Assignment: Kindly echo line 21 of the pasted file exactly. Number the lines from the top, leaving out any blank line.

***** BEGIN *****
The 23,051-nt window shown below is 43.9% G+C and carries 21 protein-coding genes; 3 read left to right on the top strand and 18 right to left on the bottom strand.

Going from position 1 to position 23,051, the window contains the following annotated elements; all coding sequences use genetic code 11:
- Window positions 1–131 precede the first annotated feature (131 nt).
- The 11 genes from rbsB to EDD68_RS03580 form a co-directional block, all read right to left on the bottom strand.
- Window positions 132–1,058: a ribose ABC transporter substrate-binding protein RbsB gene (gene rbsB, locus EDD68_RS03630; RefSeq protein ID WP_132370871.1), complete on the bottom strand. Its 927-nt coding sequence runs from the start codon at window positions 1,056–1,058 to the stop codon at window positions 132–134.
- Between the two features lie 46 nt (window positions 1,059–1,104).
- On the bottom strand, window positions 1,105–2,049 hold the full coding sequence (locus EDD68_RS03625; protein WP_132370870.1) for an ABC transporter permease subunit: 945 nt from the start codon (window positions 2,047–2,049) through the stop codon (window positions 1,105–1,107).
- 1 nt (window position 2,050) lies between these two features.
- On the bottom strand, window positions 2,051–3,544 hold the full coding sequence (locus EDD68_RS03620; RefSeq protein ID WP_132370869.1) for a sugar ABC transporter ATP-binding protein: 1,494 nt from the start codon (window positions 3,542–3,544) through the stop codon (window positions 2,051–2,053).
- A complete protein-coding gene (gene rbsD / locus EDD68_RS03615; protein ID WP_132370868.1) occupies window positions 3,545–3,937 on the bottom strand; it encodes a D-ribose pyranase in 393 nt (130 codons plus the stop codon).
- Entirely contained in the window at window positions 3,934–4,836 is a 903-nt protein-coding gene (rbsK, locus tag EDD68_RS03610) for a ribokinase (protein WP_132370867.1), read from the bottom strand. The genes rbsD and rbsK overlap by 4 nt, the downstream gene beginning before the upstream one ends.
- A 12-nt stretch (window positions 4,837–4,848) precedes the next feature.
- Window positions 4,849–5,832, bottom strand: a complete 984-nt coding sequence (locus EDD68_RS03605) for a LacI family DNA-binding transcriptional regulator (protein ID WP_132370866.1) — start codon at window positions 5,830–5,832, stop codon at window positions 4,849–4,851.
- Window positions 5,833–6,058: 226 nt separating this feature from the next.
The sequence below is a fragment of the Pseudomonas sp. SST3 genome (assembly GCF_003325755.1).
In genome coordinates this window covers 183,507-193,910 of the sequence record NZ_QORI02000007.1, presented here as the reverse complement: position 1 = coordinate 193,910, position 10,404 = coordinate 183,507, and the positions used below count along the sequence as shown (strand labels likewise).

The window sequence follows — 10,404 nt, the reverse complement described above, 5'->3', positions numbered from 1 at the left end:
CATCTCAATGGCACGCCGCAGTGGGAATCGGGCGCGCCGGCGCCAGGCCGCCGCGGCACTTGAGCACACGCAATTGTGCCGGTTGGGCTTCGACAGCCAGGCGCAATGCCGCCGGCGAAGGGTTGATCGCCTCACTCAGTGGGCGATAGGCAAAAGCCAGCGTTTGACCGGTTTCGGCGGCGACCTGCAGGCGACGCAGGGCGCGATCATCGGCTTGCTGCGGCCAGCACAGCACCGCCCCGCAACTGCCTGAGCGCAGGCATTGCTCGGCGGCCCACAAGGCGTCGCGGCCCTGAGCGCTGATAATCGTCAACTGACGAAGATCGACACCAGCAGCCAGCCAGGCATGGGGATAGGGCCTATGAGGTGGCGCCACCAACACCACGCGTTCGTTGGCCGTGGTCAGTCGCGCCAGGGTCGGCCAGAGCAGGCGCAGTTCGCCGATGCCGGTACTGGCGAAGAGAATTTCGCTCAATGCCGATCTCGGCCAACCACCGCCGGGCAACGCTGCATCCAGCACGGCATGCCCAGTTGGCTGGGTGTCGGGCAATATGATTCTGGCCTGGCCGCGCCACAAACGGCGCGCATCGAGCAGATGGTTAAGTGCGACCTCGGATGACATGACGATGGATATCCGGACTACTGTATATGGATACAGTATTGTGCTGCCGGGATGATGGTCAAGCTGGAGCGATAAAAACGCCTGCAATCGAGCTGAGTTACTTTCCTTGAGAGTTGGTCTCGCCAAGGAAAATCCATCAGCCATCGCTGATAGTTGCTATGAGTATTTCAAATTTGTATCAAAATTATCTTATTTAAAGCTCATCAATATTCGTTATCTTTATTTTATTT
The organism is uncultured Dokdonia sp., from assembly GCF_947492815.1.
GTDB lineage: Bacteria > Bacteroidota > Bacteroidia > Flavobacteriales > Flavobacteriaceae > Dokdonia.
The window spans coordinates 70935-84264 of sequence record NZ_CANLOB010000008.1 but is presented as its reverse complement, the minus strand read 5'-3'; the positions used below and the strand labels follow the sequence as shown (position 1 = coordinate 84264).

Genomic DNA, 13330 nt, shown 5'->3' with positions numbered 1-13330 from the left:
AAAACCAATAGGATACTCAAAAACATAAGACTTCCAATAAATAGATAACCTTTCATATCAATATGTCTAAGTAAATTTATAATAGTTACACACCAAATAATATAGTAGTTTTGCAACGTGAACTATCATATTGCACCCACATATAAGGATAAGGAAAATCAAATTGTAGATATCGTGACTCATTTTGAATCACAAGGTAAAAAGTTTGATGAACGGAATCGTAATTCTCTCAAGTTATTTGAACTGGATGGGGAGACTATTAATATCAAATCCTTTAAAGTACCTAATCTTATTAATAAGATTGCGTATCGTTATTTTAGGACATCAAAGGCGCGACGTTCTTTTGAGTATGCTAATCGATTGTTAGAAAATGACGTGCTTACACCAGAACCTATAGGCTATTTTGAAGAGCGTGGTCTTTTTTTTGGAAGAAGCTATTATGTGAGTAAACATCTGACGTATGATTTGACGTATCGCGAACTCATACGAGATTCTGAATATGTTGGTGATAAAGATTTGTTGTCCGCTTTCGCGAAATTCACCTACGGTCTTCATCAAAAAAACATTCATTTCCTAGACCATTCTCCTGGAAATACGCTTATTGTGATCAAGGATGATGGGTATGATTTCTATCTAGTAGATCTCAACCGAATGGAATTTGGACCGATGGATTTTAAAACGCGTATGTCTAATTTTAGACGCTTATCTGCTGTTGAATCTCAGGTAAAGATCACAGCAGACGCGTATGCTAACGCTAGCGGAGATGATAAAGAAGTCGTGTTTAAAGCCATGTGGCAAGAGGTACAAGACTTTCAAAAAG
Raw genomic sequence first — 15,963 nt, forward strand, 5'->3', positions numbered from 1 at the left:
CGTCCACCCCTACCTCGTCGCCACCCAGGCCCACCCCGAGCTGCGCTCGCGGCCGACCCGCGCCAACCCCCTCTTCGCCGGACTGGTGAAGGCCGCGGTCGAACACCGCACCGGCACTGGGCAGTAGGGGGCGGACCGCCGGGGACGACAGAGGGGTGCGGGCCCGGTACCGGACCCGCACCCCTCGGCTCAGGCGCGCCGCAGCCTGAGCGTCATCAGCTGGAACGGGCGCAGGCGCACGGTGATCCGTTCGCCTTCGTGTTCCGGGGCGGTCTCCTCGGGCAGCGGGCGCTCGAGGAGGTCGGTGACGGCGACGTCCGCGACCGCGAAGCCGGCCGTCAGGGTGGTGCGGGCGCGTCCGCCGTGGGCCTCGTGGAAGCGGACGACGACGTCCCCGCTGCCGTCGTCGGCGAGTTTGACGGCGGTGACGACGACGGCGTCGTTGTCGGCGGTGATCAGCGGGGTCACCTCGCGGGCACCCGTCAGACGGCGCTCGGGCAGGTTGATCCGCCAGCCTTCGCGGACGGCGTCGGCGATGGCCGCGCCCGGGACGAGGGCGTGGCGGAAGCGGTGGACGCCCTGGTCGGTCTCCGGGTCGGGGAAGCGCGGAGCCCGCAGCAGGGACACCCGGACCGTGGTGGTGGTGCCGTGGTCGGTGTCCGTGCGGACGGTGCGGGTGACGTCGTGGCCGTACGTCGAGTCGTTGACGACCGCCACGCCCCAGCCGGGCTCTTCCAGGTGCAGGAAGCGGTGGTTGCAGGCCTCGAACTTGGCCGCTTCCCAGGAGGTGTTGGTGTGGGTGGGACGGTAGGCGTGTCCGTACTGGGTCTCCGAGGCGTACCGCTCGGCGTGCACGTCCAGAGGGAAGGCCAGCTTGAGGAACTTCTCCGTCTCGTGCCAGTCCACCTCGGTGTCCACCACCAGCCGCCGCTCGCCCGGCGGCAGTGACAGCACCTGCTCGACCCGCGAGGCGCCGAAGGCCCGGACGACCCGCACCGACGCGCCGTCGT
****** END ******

The window spans coordinates 70935-84264 of sequence record NZ_CANLOB010000008.1 but is presented as its reverse complement, the minus strand read 5'-3'; the positions used below and the strand labels follow the sequence as shown (position 1 = coordinate 84264).